The Greatest Mysteries of the Universe

The Greatest Mysteries of the Universe

Even on our planet, there remains a large portion of mysteries for which we still have no explanation. It is no wonder, then, that we are currently unable to properly understand the infinitely larger universe.

The cosmos, meanwhile, has more than enough mysteries to uncover. In the following lines, we will take a closer look at some of them.

Author: Tomáš Bajgar

Missing Lithium

While until recently most people were unaware that lithium even existed, today this element is a daily topic in the media.

It is a crucial component for manufacturing batteries not only for mobile phones but also for the increasingly popular electric vehicles.

There is not an abundance of lithium on Earth, and the same is true for the universe.

However, research on the Big Bang suggests that there was much more lithium at the beginning of the universe, up to three times more. It remains a mystery where all the missing lithium has disappeared to.

Of course, there are various hypotheses. One suggests that a large amount of lithium was consumed in the formation of stars. Another possible culprit could be dark matter.

It should be added that none of these hypotheses can yet be reliably proven.

The Size of the Universe

If there's one thing we can say with absolute certainty about the universe, it's that it is indeed very large. Under ideal conditions, one can see up to several billion light-years from Earth. Yet, this might only be a small part of the cosmos.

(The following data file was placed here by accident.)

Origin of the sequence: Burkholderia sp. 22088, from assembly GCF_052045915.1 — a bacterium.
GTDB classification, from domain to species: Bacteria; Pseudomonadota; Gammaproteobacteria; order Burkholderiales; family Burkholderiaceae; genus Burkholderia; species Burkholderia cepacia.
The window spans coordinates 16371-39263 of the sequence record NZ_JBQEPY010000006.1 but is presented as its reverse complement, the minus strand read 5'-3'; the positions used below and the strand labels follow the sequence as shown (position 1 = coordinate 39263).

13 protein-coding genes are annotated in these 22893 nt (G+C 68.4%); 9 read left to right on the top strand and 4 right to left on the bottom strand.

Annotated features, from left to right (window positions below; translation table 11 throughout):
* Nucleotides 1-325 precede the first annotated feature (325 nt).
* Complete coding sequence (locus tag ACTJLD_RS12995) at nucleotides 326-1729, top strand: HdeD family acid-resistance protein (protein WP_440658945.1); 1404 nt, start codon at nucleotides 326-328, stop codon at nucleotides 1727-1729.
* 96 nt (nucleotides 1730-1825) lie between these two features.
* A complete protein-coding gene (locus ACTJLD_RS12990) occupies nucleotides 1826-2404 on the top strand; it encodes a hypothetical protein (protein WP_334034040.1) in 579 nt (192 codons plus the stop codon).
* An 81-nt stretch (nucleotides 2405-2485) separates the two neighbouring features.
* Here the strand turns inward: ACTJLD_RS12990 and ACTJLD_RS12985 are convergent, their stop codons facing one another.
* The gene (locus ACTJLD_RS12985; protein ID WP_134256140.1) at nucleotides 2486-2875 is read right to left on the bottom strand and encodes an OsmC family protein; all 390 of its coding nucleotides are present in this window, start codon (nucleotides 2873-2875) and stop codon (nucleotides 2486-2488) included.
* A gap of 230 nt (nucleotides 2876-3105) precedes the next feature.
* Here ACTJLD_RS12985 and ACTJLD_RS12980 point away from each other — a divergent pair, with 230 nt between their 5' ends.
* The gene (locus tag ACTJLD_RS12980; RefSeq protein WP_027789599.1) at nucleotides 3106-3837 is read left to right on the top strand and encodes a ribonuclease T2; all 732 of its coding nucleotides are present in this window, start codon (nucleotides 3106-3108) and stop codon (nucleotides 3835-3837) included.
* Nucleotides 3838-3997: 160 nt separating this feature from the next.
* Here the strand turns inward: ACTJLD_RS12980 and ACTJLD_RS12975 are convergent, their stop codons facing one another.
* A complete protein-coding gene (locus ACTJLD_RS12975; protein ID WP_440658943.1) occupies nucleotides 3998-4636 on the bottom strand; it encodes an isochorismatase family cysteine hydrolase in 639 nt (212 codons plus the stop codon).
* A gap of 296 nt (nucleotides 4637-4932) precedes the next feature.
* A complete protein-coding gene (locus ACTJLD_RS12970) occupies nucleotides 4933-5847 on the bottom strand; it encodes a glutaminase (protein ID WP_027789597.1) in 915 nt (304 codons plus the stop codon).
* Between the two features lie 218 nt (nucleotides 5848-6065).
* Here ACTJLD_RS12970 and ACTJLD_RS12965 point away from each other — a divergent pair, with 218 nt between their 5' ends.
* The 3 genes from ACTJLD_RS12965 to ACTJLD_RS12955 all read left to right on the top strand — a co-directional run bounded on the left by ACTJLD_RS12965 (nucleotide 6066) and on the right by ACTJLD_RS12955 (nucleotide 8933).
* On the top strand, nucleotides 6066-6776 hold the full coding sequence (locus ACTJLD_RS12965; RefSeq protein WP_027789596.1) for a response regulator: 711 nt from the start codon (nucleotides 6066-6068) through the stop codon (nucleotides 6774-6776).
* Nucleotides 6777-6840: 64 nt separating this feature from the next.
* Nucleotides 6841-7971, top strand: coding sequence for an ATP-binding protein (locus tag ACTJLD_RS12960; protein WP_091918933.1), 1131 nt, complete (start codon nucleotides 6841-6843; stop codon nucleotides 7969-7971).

There is a pretty good reason to believe that the visible universe is just a small slice of something much more massive. This conclusion is mainly drawn from the movements of galaxies, which are never entirely static.

Many of these galaxies, located at the edge of the known universe, are moving beyond the reach of our telescopes. They are likely being pulled by the gravity of other galaxies, which we can no longer observe.

There are theories suggesting that the universe is still expanding today. In such a case, it is highly unlikely that we will ever be able to map the entire universe. Not even in the distant future.

What Happened to Antimatter?

At the very beginning of the universe, antimatter was created alongside matter. Both types of matter were theoretically supposed to fill the universe in equal amounts, yet today there is no trace of antimatter in the cosmos.

And for that, we can be grateful.

Otherwise, we would witness unprecedentedly large explosions that would occur upon contact between the two types of matter. And that could have very unpleasant consequences for us.

The most likely explanation for this mystery is that at some point, at least some antimatter transformed into matter, which then began to dominate the universe.

It is possible, then, that the current universe is at least partially composed of remnants of antimatter.


Forever a Mystery

The universe holds more mysteries than an unexplored piece of land.

Some of these mysteries we might manage to solve one day, but there will always be those that will likely remain a mystery to us forever.